Tennessee’s athletic budget for 2020-21 assumes the Volunteers will have fans in the stands for football season but still includes a $10.1 million cut in overall revenues.
University of Tennessee President Randy Boyd says reducing the number of fans further because of the coronavirus pandemic would have a “significant impact” on the budget. But Boyd said Friday that Tennessee is financially prepared to handle any problems.
Tennessee projects a drop of 19.4% with $29.8 million in revenue from athletic ticket sales. That would be down $7.1 million from the $37 million taken in over 2019-20. John Compton, chairman of the UT Board of Trustees, says that estimate is appropriate for now. He also says Tennessee will be able to handle if ticket revenue winds up even 50% lower.
The Volunteers won their final six games last season under coach Jeremy Pruitt. They are scheduled to host Florida and Alabama, which are traditionally big draws for fans.
Athletic director Phillip Fulmer has said Tennessee is expecting to fill Neyland Stadium this season and will adjust as needed.
World Triathlon has resurrected a second race in its world series, in Montreal in October.
The pandemic shelved the seven-race series, and the finals in Edmonton in August were canceled.
But the Hamburg stop in July was postponed to September, and the Montreal leg in June will race on Oct. 4.
A new date for the World Cup leg in Arzachena, Italy that was postponed in May was also found — Oct. 10.
Virginia says its football players can begin returning to campus on July 5 if they participate in a voluntary workout period under protocols set by the school’s health system.
The school says all student-athletes and staff will receive COVID-19 specific education through a variety of print and video media, utilizing CDC and NCAA resources. The UVA Health System will administer and coordinate testing of student-athletes and staff.
The voluntary workouts will go from July 5-14, followed by required activity for up to eight hours a week including weight training, conditioning and film study from July 15-25. The program will then transition into a two-week period of required activities for 20 hours a week including walk-through sessions before fall training camp opens on Aug. 9.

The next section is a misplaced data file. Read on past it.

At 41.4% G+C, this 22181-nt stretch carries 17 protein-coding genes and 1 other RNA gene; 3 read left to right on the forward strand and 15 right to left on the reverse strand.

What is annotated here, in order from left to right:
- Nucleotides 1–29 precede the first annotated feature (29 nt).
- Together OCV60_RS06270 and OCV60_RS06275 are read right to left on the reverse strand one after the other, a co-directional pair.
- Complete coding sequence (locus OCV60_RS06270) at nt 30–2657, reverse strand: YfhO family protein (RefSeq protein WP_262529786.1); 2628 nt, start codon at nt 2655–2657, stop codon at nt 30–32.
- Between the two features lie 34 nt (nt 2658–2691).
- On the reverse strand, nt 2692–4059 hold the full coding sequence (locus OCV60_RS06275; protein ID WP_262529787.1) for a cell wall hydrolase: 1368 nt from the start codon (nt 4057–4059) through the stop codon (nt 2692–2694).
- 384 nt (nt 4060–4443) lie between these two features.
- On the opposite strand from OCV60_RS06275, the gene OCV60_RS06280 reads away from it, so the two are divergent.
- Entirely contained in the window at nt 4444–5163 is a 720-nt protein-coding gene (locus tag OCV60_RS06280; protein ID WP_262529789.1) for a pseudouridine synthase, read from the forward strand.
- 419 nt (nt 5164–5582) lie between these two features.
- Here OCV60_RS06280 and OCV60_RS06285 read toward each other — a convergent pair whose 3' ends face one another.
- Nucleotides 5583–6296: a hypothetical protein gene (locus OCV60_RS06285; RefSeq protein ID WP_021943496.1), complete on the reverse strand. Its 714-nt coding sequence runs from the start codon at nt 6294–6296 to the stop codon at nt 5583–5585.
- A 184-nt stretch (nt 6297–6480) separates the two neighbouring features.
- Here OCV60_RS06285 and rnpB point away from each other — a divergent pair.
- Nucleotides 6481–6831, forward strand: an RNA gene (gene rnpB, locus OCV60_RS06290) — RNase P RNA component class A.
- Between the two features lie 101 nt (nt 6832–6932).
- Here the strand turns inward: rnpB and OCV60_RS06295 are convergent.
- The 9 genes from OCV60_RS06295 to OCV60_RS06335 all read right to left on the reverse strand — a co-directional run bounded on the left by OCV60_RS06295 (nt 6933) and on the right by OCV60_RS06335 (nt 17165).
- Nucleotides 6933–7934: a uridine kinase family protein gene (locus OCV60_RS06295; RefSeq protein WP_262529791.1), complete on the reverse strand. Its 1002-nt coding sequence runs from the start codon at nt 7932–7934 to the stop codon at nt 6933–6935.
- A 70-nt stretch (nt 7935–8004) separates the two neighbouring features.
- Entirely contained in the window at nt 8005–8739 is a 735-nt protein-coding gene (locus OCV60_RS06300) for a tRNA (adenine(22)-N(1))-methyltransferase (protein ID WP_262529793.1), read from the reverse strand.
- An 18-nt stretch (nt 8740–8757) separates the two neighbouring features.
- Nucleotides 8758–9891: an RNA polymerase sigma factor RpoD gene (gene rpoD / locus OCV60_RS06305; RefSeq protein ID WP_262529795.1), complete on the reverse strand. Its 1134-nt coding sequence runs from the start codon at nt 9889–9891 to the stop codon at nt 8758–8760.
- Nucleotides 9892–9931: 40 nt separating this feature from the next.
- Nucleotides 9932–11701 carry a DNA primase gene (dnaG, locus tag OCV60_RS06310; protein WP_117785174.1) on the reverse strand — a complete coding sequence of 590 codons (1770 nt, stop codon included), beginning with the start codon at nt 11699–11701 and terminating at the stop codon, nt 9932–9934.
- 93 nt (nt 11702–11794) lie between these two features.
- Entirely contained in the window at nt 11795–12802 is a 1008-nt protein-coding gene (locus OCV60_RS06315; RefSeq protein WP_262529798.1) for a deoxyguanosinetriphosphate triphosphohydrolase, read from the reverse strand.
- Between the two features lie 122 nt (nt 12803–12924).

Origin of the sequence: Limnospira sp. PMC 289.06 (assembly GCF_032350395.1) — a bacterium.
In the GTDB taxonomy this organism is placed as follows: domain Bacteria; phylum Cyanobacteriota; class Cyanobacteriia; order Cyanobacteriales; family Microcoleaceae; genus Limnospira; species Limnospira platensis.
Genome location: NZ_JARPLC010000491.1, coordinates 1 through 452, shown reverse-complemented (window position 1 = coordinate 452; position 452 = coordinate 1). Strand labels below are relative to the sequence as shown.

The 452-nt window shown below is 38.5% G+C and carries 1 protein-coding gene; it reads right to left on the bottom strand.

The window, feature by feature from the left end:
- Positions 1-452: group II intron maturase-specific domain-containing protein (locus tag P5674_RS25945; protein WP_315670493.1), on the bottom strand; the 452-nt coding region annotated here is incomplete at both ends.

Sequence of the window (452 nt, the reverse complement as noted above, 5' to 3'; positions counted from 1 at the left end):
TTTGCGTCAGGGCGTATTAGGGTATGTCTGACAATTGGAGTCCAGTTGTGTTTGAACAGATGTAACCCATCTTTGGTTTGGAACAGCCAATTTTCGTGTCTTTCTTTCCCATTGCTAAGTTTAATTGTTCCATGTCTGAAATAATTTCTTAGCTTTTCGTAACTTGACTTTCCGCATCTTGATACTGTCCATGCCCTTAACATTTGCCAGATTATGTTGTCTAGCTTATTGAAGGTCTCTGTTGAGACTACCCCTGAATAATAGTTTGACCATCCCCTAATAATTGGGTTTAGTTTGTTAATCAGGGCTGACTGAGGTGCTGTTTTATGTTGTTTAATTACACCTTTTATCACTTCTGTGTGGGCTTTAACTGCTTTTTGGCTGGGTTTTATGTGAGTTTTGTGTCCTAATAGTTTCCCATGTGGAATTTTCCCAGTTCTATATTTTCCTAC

The UVA Health System also will be required to report positive tests or cases to the local health district and to the athletics program’s team physicians.
The Cavaliers are scheduled to open the season against Georgia on Sept. 7 in Atlanta.
Brewers general manager David Stearns says no Milwaukee players have opted out of playing this season for personal reasons. He says “a small number of individuals in our organization” have tested positive for COVID-19 but were asymptomatic. He didn’t specify the number or say whether these individuals were players, other team employees or both.
The NBA and the National Basketball Players Association say 16 players tested positive for coronavirus in the first wave of mandatory tests done in preparation for the restart of the season.
Those 16 players were part of a pool of 302 tested on Tuesday. Tests are continuing for all 22 teams that will be participating in the restart at the Disney campus near Orlando, Florida, next month. The player names were not disclosed; some, such as Malcolm Brogdon of Indiana and Sacramento teammates Jabari Parker and Alex Len have publicly acknowledged they have recently positive.
That was a 5.3% rate of positive tests leaguewide. The league did not announce results of testing on staffers and other members of team travel parties, all of whom are also part of the mandatory testing program.